There’s the saying, “Water seeks its own level.”
If you want the relationship with mutual love, care, trust, and respect and you ultimately want a relationship with emotional availability, you need to be emotionally available yourself. You need to show up with some self-awareness and self-knowledge so that your values and self-care aren’t an afterthought.
That’s how you know whether you’re sharing a deep mutual connection – you still have a deep emotional connection to yourself.
When you’re in integrity, you’re not hiding from you or them. You also won’t keep trying to get something from someone who doesn’t want to share it with you wholeheartedly and honestly. Any experiences where the other party resists this won’t be seen as punishment for the past or a sign of you not being ‘good enough’ and instead will be treated as opportunities to grow further. To be more conscious, aware and present. You will seek out and vibrate with like-minded people instead.
Where to start with being honest?
- Start by being honest with you. Admit what you don’t know. Admit what you do (but that you pretend that you don’t).
- Be honest about what you need so that you can provide for it through your choices but also so that the other party can autonomously decide what they will or won’t do.
- Make a list of your associations (memories, messages, perceived lessons) with honesty. Anything negative that’s coming up is the emotional charge that shows up each time you’re in the position of being vulnerable. You now know what you need to work through. Become conscious about differentiating between the past and the present so that the past doesn’t continue holding you back.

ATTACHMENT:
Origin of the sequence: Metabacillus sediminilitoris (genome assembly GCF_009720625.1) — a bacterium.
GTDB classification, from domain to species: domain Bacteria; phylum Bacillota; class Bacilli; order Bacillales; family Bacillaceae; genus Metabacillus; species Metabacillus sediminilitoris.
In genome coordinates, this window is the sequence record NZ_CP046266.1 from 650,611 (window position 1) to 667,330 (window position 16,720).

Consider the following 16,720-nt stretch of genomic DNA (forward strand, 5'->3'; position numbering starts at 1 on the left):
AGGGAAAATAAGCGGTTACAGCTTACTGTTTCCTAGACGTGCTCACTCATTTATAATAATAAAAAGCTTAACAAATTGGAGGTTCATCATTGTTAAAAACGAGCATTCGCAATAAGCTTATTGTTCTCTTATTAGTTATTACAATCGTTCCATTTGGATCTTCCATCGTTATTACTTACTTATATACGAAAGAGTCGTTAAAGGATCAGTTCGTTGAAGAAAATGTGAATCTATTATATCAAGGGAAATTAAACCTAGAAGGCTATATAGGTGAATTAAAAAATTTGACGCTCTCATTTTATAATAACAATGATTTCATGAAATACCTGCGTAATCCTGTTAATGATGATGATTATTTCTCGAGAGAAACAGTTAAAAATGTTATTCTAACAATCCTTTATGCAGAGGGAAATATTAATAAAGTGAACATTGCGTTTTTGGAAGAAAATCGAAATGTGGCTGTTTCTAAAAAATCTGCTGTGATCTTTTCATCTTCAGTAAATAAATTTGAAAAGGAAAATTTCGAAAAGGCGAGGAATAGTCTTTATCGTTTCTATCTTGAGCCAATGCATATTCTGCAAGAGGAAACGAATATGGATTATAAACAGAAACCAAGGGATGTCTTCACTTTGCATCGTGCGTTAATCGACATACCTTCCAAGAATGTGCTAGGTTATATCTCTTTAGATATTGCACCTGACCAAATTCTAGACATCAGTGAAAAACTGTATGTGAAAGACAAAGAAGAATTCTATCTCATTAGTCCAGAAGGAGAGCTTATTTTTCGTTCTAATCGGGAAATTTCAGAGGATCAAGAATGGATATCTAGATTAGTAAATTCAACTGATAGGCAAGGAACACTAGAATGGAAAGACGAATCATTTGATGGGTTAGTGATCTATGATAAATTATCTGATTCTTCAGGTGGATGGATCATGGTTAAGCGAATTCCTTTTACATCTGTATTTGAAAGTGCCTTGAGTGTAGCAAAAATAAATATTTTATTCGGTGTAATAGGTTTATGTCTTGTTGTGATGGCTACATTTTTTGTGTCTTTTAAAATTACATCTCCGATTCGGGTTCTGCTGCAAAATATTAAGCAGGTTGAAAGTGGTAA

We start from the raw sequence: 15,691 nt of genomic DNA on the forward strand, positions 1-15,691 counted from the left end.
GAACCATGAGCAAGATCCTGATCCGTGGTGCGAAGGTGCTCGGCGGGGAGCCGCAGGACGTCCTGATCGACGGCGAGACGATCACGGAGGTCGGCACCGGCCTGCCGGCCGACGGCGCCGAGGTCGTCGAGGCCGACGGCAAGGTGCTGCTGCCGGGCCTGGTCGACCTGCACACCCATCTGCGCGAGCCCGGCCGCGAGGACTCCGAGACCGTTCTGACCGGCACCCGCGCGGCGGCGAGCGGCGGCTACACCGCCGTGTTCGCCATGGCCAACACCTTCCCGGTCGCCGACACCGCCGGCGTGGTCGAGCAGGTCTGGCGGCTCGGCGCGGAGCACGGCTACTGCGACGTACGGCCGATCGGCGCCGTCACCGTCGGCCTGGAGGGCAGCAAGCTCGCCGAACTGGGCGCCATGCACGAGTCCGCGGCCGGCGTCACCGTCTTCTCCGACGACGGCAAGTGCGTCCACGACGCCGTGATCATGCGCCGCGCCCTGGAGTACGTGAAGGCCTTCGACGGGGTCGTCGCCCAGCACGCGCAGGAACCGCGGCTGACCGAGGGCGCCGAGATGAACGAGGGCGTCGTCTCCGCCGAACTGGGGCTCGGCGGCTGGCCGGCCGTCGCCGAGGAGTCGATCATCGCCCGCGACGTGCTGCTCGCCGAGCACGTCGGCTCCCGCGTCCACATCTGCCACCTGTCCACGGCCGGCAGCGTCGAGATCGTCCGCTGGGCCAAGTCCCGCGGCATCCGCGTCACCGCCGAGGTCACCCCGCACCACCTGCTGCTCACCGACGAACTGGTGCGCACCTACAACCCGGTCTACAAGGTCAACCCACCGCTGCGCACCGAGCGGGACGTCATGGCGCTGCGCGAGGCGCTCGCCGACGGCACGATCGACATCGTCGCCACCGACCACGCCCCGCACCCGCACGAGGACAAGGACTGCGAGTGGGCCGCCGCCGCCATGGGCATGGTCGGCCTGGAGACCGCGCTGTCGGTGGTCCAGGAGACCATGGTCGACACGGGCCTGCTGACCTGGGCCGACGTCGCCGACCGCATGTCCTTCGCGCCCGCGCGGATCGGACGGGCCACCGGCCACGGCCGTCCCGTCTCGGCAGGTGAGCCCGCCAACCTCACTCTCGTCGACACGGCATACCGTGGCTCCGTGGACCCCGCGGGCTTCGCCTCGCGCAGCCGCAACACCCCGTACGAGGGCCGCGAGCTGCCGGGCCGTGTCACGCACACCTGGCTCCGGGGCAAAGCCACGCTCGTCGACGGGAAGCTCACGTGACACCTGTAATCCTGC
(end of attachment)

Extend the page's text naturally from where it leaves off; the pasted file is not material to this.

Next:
- Speak up about the thing that you keep pushing down.
- Speak up about the very thing that you’re terrified of.
- Avoid using honesty to ‘get’ something. As honest as it might seem, a hidden agenda muddies the waters. Be honest because you want to be a better version of you and to have better relationships.
- Whatever irritates you about others, use it to practice integrity with that very issue.
- Make a conscious effort to feel your feelings instead of avoiding them. Check out my 48 ideas for increasing emotional availability
And keep in mind that if your whole relationship, romantic or otherwise, is going to collapse because you spoke up or were yourself, the relationship isn’t what you think it is. Sound, healthy, intimate relationships don’t collapse over honesty or even a misfired word. Conflict, so the room to disagree and grow out of the experience, is a critical component of intimacy. In the end, if you want to be happier in and out of relationships, rather than fearing honesty, you welcome it.